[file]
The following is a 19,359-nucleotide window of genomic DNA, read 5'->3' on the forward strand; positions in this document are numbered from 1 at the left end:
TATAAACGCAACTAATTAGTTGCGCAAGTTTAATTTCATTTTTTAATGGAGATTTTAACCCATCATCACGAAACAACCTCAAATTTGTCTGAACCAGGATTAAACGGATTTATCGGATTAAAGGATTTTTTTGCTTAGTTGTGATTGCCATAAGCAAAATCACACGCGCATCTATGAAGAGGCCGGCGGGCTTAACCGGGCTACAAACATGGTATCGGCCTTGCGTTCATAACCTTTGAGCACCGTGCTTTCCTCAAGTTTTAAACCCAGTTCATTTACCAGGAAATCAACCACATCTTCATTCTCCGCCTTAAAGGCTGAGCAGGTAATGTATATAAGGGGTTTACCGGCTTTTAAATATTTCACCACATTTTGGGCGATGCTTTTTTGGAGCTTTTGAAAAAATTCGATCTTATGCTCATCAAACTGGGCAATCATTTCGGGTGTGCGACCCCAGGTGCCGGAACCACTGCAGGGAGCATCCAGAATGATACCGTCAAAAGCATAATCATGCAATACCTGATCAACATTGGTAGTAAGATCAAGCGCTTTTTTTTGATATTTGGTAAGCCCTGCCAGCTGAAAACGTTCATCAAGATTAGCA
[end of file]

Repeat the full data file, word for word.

The following is a 19,359-nucleotide window of genomic DNA, read 5'->3' on the forward strand; positions in this document are numbered from 1 at the left end:
TATAAACGCAACTAATTAGTTGCGCAAGTTTAATTTCATTTTTTAATGGAGATTTTAACCCATCATCACGAAACAACCTCAAATTTGTCTGAACCAGGATTAAACGGATTTATCGGATTAAAGGATTTTTTTGCTTAGTTGTGATTGCCATAAGCAAAATCACACGCGCATCTATGAAGAGGCCGGCGGGCTTAACCGGGCTACAAACATGGTATCGGCCTTGCGTTCATAACCTTTGAGCACCGTGCTTTCCTCAAGTTTTAAACCCAGTTCATTTACCAGGAAATCAACCACATCTTCATTCTCCGCCTTAAAGGCTGAGCAGGTAATGTATATAAGGGGTTTACCGGCTTTTAAATATTTCACCACATTTTGGGCGATGCTTTTTTGGAGCTTTTGAAAAAATTCGATCTTATGCTCATCAAACTGGGCAATCATTTCGGGTGTGCGACCCCAGGTGCCGGAACCACTGCAGGGAGCATCCAGAATGATACCGTCAAAAGCATAATCATGCAATACCTGATCAACATTGGTAGTAAGATCAAGCGCTTTTTTTTGATATTTGGTAAGCCCTGCCAGCTGAAAACGTTCATCAAGATTAGCA